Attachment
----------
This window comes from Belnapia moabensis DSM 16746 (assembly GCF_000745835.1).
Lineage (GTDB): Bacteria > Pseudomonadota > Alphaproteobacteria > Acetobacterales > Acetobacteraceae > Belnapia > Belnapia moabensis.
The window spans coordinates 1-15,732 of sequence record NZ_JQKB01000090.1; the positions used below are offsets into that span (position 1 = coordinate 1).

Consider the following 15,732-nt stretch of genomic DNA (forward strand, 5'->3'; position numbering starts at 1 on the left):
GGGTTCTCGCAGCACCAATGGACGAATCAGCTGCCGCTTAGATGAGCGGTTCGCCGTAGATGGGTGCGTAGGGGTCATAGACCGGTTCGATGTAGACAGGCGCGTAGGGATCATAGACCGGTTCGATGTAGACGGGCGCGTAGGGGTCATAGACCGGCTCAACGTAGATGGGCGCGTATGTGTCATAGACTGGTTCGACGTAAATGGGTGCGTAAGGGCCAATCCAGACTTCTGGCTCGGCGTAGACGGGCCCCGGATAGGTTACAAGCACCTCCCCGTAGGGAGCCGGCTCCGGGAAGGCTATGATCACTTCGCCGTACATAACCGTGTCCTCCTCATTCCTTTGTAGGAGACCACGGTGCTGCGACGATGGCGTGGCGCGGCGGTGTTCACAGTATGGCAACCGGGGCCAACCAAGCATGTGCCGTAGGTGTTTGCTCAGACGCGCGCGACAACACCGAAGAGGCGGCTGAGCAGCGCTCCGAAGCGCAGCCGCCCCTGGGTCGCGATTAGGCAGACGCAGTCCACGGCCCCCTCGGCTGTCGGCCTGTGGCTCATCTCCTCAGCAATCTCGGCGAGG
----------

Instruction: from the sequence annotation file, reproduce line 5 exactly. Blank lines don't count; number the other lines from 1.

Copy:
GGGTTCTCGCAGCACCAATGGACGAATCAGCTGCCGCTTAGATGAGCGGTTCGCCGTAGATGGGTGCGTAGGGGTCATAGACCGGTTCGATGTAGACAGGCGCGTAGGGATCATAGACCGGTTCGATGTAGACGGGCGCGTAGGGGTCATAGACCGGCTCAACGTAGATGGGCGCGTATGTGTCATAGACTGGTTCGACGTAAATGGGTGCGTAAGGGCCAATCCAGACTTCTGGCTCGGCGTAGACGGGCCCCGGATAGGTTACAAGCACCTCCCCGTAGGGAGCCGGCTCCGGGAAGGCTATGATCACTTCGCCGTACATAACCGTGTCCTCCTCATTCCTTTGTAGGAGACCACGGTGCTGCGACGATGGCGTGGCGCGGCGGTGTTCACAGTATGGCAACCGGGGCCAACCAAGCATGTGCCGTAGGTGTTTGCTCAGACGCGCGCGACAACACCGAAGAGGCGGCTGAGCAGCGCTCCGAAGCGCAGCCGCCCCTGGGTCGCGATTAGGCAGACGCAGTCCACGGCCCCCTCGGCTGTCGGCCTGTGGCTCATCTCCTCAGCAATCTCGGCGAGG